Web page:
Columnist Lindsay Sabadosa: On the importance of transparency — and transformation

  • A voter arrives as a worker walks past during early voting at a polling place in Charlotte, N.C., Tuesday, Oct. 23, 2018. AP PHOTO/Chuck Burton

Published: 1/18/2019 8:54:17 AM

I recently came across my notebook from AP Government where I had written down and answered a variety of questions on the first page: Have you ever worked on a political campaign? Yes. Have you ever donated to a candidate? Yes. Have you ever written a letter to the editor in support of a candidate? Yes. Have you ever voted? No. 

Before you get too alarmed, remember that I was 16 at the time and couldn’t vote. In fact, I have just hit the point where I can officially say I have been voting for half of my life, and I have always cherished that right. I remember every election and every candidate. After my daughter was born, I made a point of always bringing her to the voting booth with me because I believe in modeling the behavior you want to see in your children. We talk politics in our house, and she knows how I vote and why every time.

I have brought this love of voting to the State House and am ready to talk about how I vote and why every single time, but this is going to prove much more difficult that I first thought. 

The swearing-in ceremony for new legislators was Jan. 2 at the State House, and, on that day, we took dozens of votes — only one of which you will ever find recorded. 

Swearing-in day starts with Democratic caucus, and this year my colleague, Maria Robinson, D-Framingham, took the unprecedented step of introducing an amendment to change caucus rules: making the vote to nominate the speaker a private ballot in the caucus only, starting in the next session. At first blush, this may seem undemocratic and a way of making it harder for the public to know how we vote, but those who spoke in favor of the change pointed out that voting by private ballot would help to deconsolidate power, encourage others to run for speaker, and allow colleagues to appoint a nominee without concern for retaliation.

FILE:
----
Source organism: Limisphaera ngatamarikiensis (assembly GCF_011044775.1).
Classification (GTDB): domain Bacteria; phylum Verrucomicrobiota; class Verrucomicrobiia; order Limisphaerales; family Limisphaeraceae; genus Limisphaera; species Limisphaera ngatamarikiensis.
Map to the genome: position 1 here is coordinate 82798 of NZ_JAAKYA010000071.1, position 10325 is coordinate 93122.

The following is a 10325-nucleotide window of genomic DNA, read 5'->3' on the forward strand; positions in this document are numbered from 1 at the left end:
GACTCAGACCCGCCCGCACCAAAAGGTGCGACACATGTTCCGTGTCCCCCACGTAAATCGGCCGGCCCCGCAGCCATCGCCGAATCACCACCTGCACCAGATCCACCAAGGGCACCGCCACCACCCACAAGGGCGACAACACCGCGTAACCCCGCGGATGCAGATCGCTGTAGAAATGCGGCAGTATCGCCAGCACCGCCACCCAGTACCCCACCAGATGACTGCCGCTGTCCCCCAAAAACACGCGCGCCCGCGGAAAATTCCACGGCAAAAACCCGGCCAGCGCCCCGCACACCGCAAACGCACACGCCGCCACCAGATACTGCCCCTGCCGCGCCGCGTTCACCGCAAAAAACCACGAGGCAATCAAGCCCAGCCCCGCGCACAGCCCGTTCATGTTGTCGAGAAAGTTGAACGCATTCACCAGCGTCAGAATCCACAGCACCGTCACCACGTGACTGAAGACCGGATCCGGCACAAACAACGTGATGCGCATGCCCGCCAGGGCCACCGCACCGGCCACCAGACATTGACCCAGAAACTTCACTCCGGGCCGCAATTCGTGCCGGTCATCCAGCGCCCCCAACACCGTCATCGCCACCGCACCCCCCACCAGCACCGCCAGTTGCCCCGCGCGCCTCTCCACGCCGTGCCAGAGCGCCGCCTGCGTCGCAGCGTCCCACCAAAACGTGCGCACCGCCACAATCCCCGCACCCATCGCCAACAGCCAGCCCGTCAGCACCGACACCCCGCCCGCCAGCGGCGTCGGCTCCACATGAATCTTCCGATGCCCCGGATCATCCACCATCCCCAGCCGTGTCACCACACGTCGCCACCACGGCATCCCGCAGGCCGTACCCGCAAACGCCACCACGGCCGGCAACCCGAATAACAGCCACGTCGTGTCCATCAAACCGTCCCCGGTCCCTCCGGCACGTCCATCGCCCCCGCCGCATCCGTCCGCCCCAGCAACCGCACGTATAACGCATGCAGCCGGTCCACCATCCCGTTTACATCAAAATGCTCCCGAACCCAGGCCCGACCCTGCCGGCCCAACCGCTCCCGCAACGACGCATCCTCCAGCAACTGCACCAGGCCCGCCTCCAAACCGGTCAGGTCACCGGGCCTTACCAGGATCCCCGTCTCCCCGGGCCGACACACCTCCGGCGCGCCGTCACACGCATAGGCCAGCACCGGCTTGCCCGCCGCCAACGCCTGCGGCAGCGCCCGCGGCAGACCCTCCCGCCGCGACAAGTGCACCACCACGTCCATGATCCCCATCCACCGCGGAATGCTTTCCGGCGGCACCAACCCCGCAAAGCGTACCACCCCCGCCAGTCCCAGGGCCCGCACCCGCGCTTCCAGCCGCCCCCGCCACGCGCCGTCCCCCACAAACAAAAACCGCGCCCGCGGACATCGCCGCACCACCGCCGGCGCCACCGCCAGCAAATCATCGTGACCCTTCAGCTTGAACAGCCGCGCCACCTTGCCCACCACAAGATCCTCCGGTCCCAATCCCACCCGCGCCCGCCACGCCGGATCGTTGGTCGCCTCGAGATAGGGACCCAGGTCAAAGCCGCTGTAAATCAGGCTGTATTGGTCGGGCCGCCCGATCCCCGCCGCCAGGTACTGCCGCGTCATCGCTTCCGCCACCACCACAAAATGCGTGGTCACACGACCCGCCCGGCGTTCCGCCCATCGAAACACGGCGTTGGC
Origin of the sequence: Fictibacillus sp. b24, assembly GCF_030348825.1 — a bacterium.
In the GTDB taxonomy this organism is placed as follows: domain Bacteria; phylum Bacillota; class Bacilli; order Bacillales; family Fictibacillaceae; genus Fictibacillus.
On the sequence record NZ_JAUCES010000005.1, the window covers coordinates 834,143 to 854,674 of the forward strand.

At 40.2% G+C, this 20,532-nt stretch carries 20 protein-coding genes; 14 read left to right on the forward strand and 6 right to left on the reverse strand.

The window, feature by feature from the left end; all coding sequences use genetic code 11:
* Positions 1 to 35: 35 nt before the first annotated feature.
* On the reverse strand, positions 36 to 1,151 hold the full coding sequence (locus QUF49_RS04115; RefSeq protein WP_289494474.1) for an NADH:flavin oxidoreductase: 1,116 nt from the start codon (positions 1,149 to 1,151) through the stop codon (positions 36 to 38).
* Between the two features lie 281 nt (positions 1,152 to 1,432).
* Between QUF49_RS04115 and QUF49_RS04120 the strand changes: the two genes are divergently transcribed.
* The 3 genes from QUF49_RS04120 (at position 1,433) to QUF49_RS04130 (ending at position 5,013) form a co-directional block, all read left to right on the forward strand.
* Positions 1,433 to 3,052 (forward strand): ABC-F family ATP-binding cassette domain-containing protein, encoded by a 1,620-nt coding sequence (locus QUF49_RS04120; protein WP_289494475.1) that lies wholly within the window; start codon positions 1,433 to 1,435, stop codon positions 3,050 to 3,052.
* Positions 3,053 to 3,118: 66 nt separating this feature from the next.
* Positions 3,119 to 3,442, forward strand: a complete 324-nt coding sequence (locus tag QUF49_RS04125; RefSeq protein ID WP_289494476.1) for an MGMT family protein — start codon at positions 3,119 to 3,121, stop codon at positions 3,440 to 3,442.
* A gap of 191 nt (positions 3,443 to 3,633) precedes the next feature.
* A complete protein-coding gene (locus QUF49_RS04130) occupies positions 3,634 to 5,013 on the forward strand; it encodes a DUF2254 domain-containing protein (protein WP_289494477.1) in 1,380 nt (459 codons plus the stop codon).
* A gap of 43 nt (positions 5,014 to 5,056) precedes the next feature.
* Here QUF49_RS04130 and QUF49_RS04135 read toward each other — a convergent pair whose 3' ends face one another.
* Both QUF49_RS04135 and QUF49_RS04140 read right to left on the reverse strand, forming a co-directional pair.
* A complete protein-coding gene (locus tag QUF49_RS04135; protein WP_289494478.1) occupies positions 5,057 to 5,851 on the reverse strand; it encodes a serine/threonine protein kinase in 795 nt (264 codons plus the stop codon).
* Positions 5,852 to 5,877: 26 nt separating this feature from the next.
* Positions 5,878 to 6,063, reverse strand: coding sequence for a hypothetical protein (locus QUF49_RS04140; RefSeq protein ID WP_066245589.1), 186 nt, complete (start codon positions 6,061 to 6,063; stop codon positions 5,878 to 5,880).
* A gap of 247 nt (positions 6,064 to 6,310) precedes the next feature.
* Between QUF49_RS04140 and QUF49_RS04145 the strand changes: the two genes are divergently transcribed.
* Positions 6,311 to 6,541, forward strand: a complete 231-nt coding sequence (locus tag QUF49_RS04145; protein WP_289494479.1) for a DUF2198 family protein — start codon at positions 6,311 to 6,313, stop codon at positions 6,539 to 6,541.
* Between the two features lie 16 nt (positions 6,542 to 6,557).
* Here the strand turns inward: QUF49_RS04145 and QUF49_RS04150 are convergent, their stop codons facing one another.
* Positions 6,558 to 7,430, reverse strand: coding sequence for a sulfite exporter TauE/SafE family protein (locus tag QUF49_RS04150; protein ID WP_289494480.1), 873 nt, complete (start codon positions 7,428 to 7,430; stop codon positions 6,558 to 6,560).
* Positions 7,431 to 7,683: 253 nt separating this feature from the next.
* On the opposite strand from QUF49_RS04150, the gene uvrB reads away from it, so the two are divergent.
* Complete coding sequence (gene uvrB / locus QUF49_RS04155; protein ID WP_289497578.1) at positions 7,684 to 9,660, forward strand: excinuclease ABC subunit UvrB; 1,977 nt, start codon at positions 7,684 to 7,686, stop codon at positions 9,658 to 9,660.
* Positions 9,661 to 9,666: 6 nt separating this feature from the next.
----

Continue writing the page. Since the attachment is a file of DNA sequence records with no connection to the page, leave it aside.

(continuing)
Having been one of the original signers of the Transparency Pledge, I was heartened to hear colleagues speak about their desire to be transparent with constituents, but immediately disappointed as the proposed rule change was handily voted down by voice vote — making it IMPOSSIBLE to know how a single person in the room actually voted for the amendment. I voted in favor of the proposed change. 

What was even more shocking, however, was that when it was time to vote for the nominee, the vote was done by voice vote. After lots of arguments about how we needed to go on record, no one went on record. There is no record.”  

Many, including myself, did not vote in that voice vote. It was confusing, chaotic and the complete opposite of what our colleagues had led us to expect just moments before. 

At 11 a.m., we moved into the House Chambers to begin the formal swearing-in ceremony. It is a long ceremony filled with pomp and circumstance. Again, we took dozens of procedural votes, forming “committees” to perform various tasks, approving them, and then dissolving them just as soon as the task was completed. This was all done entirely by voice vote, and I noticed that there is rarely a pause between the request for yeas and nays: People have no time to vote either way. 

When it came time for the one recorded vote of the day, I felt incredibly conflicted. One of my greatest hopes is to work on bringing transparency to a building that is often not transparent, and my experience on the morning of swearing-in did nothing if not confirm my belief that there is much work to do. The Speaker is the one who drives that culture, and also holds a huge amount of power. There were several representatives who chose to vote present that day, and I admire them for doing so. I also know that each had informed the Speaker ahead of time.

When I had to make the decision, I took a little extra time, consulted with the clerk and ultimately voted for the Speaker because to vote against him without telling him my concerns and giving him the opportunity to respond felt like it would have lacked integrity.

I still feel conflicted about this decision, and I will be sharing my concerns about transparency, legislative independence and a culture that rewards loyalty. 

Lindsay Sabadosa is a Northampton resident and the state representative for the 1st Hampshire District: Northampton, Southampton, Westhampton, Hatfield and Montgomery. Her column runs the third Friday of every month. She can be reached at opinion@gazettenet.com.



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